“Brian had a distinguished library career lasting more than 30 years. He was a fearless and tireless champion of intellectual freedom and equality of access to information. He devoted much of his career to ensuring that marginalized people had access to libraries and information. He was concerned that access to information would increasingly demand access to technology and so he was the primary builder of the Vancouver Community Network, originally called the Vancouver FreeNet. He initiated the BCLA Information Policy Committee because of his concern for the risk that technology would erode the public’s right to information. And he spearheaded the national Working Together Project, which helped connect vulnerable people with library services. In the 1990s, thanks largely to Brian’s vision and efforts, the BC Library Association lobbied libraries and government to introduce free public access internet stations and training into public libraries. BC was the first jurisdiction to provide free access to the Internet in all public libraries. No single effort resulted in such a broad increase in access to information for the general public.” He also “took on challenges like the proposed amendments to the Criminal Code and the Customs Tariff regarding pornography. He helped shape BC’s Freedom of Information and Protection of Privacy Act, fought the campaign against the Multilateral Agreement on Investment and the World Trade Organization’s General Agreement on Trade in Services.”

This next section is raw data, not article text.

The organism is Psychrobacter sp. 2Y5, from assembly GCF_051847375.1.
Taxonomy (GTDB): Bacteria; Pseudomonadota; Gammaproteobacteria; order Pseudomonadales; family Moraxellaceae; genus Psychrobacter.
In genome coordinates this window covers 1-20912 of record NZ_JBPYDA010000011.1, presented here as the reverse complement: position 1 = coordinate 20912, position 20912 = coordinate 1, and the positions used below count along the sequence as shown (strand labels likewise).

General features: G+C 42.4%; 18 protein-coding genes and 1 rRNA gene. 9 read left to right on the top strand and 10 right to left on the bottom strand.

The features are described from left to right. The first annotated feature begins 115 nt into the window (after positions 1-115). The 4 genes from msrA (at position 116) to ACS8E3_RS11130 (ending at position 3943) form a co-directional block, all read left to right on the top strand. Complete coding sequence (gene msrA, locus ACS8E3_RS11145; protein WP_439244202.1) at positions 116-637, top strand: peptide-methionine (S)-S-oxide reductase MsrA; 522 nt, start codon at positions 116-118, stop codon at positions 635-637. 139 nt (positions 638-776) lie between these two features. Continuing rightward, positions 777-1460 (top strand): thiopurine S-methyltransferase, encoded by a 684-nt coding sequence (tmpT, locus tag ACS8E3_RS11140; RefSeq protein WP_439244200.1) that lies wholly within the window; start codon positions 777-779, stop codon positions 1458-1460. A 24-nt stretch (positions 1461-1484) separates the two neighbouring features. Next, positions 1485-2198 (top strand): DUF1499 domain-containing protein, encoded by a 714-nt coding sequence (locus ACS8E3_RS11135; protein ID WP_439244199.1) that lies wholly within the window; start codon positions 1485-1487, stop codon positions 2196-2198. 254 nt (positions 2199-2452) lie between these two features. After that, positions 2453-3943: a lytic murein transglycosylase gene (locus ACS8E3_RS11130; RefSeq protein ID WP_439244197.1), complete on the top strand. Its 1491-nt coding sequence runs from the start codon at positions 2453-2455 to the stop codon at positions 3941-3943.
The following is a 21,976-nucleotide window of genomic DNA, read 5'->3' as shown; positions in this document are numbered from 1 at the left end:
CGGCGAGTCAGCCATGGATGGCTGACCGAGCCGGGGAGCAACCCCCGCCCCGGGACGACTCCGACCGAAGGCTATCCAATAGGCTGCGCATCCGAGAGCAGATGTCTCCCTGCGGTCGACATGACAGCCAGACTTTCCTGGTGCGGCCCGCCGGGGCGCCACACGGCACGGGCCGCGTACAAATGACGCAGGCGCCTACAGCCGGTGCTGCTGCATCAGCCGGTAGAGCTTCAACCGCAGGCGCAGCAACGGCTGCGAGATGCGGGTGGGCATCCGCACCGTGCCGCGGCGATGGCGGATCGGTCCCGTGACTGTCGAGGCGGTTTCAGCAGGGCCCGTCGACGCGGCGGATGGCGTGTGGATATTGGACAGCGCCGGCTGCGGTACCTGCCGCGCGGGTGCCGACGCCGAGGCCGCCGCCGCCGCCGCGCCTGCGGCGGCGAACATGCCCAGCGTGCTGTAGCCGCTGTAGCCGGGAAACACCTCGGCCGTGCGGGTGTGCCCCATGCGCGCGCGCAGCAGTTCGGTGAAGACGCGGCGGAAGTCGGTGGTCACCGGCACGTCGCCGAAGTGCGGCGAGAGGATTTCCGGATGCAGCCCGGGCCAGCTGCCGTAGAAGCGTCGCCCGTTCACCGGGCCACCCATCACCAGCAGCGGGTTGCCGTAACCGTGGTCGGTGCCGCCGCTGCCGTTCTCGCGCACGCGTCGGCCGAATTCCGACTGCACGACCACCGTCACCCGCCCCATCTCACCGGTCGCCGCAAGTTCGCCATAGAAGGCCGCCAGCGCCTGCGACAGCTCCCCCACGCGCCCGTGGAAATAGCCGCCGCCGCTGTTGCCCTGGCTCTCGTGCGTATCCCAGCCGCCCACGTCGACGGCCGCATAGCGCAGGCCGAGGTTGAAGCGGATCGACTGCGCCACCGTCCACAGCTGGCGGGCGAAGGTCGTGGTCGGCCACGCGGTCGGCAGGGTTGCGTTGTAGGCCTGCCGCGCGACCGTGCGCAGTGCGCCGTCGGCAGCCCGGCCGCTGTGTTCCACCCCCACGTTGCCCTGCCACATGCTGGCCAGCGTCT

“Brian believed in equity and inclusiveness of opportunity all through his life and fought for these goals in his library career. The library did not exist in a world where ideas did not have to struggle for expression. His was always a politically nuanced world. He tried to read the writing on the wall and to face up to it. He ran for mayor of Vancouver for the NDP in the early 1970s, fighting for better public transportation and social housing and warning against the 'executive city' that Vancouver has become. As he fought for freedom of speech and the right to information in the library, so he fought for this in politics and on the streets. His was a coherent life, integrated in thought and action.
The Seriously Free Speech Committee was one of the last organizations he co-founded and their online obituary makes clear his recognition that free speech and freedom of information are not academic abstractions. They have real life consequences and cannot be maintained without struggle.”
“Brian helped organize the SFSC [Seriously Free Speech Committee] in 2008 …[which advocates for the free expression of views about issues relating to Israel and Palestine] and spearheaded numerous SFSC campaigns. Brian Campbell lived to make the world a better place.”


British Columbia Library Association. A tribute to library leader Brian Campbell. (BCLA Perspectives vol. 9 (2017) issue 1). Accessed Aug. 13, 2018.
YouTube online ceremony — Remembering Brian Gordon Campbell 1953-2021 posted September 29, 2021
Biography contributed by Gillian Campbell.

biographies/brian-gordon-campbell.txt · Last modified: 2024/05/09 14:24